Three favorite family dishes for taking refuge
I can’t imagine having a partner who didn’t care about food. It just wouldn’t have happened. I immediately spotted my wife’s potential, but to be sure, I took her to my favorite restaurant at the time, Kensington Place. Rowley Leigh was the head chef, a highly regarded cook and food writer. I loved the place. It was loud, constantly packed and super cool. The food was modern British with Italian influences. There was none of the calm of French haute cuisine, with its whispering dining rooms.
A lunch there with friends was deliciously hedonistic, the hours flew by, all laughter, gossip and clinking glasses. We have all worked in the industry. KP, as we affectionately called him, made us feel like we achieved something just by being there.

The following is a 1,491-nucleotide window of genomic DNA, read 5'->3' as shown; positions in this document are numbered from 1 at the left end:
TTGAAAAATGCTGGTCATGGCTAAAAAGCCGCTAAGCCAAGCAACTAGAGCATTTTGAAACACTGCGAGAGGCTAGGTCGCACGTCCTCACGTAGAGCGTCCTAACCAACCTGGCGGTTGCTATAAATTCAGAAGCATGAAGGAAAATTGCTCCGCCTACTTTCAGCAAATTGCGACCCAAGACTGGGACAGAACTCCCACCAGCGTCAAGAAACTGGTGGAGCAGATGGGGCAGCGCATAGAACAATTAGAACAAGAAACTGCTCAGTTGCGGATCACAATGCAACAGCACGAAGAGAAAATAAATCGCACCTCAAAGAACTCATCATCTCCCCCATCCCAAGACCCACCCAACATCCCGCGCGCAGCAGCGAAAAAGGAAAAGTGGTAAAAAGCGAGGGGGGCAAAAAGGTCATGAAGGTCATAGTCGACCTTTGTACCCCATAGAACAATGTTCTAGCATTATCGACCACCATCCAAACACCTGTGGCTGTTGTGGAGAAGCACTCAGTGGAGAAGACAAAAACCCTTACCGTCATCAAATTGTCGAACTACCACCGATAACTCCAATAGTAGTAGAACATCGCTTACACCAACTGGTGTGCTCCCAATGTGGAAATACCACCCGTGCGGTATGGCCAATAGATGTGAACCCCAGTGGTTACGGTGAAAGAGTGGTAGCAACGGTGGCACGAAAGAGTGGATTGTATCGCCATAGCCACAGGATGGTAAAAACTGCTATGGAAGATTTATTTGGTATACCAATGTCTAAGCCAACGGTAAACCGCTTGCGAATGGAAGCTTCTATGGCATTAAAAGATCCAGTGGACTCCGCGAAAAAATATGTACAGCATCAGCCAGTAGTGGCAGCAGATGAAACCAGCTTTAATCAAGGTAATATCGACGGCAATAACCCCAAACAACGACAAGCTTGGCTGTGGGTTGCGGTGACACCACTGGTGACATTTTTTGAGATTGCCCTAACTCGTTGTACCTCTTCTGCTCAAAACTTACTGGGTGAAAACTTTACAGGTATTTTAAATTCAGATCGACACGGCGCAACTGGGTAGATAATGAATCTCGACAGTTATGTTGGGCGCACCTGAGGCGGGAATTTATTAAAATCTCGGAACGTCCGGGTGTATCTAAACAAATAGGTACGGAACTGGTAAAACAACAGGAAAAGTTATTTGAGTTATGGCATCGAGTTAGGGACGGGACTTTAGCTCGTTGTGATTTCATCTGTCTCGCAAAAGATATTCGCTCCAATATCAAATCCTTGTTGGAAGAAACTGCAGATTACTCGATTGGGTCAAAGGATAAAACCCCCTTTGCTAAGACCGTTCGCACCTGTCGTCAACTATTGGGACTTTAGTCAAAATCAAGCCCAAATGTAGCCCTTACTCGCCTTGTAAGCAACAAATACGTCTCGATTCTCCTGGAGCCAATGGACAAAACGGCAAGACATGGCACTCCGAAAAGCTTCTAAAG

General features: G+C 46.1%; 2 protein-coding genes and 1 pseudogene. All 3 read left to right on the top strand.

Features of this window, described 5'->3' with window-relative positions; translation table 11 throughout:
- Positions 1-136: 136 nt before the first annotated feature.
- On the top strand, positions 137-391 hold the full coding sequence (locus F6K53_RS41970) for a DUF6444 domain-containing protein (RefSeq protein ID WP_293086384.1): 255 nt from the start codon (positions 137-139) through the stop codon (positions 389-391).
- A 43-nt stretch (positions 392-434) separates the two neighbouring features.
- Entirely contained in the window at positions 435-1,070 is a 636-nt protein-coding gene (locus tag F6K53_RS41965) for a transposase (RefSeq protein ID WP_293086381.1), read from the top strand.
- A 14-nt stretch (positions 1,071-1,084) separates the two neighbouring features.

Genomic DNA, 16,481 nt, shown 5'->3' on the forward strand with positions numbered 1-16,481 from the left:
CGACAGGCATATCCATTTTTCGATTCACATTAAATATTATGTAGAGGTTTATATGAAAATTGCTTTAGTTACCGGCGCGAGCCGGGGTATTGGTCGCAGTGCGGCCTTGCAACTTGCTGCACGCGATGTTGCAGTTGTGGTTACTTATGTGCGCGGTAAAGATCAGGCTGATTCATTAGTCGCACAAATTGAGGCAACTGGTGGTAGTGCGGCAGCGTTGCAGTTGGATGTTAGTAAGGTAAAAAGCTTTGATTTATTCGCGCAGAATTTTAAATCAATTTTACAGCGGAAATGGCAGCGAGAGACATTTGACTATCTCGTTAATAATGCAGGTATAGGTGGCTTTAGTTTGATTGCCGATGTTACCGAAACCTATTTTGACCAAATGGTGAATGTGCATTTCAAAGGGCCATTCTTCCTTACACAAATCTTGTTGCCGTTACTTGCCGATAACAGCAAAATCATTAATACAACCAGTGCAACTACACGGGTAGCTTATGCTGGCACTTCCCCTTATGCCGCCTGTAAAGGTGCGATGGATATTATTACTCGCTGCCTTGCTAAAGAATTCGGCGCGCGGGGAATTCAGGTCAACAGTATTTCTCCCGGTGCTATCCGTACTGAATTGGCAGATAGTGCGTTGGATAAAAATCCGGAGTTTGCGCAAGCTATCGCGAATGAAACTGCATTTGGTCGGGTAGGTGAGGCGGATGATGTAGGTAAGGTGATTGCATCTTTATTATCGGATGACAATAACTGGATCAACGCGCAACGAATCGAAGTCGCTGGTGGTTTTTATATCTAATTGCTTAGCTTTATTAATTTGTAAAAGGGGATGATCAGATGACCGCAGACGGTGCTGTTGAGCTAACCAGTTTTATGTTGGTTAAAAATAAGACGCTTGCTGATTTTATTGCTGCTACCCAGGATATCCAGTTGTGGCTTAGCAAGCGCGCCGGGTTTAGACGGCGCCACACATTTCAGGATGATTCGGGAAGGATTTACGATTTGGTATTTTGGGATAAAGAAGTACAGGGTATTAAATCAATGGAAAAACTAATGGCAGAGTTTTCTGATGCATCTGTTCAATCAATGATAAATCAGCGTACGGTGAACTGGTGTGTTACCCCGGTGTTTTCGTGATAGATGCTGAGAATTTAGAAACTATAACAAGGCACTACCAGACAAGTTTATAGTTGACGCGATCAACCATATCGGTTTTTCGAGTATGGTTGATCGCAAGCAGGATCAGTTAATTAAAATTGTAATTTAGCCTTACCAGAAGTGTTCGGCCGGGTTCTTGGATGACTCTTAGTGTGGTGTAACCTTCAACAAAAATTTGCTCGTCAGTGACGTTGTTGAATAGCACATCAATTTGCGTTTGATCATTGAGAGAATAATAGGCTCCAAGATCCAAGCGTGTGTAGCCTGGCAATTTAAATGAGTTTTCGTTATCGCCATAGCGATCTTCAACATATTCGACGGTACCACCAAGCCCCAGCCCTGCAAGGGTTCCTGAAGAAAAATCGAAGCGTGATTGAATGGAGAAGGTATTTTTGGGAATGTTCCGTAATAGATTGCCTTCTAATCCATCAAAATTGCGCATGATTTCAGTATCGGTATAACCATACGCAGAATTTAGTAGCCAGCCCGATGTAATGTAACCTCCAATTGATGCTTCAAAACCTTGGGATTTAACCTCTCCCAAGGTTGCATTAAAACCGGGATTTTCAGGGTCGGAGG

The New Irish pulled together, but this time not at Kilburn or Cricklewood. All of London was ours. We were ambitious and we weren’t afraid of hard work. Máire, my young wife-to-be, embraced food and our profession and moved to London to be with me soon after. I will always be grateful.
Many years later, food is still our refuge. After a hard week at the restaurant, nothing will soothe us more than a good dinner at home, and these dishes are among my favorites.
The most technical here is the onion tarte tatin, but it’s not very complicated once you get started. The upside down steak is a revelation. It was the first time I cooked it this way. It’s unconventional; the trick is to cook it upside down. It is first cooked slowly in a very low oven. This ensures minimum shrinkage and maximum tenderness. Then it is quickly fried to obtain a deep caramelization. You’ll need a meat thermometer to get it right. If you do, it will melt in your mouth like fine beef butter.
Recipe: Pan-fried prime rib, red onion tarte tatin, horseradish butter
Recipe: Chicken with cider cream
Recipe: Baked cod with white beans, olives and smoked paprika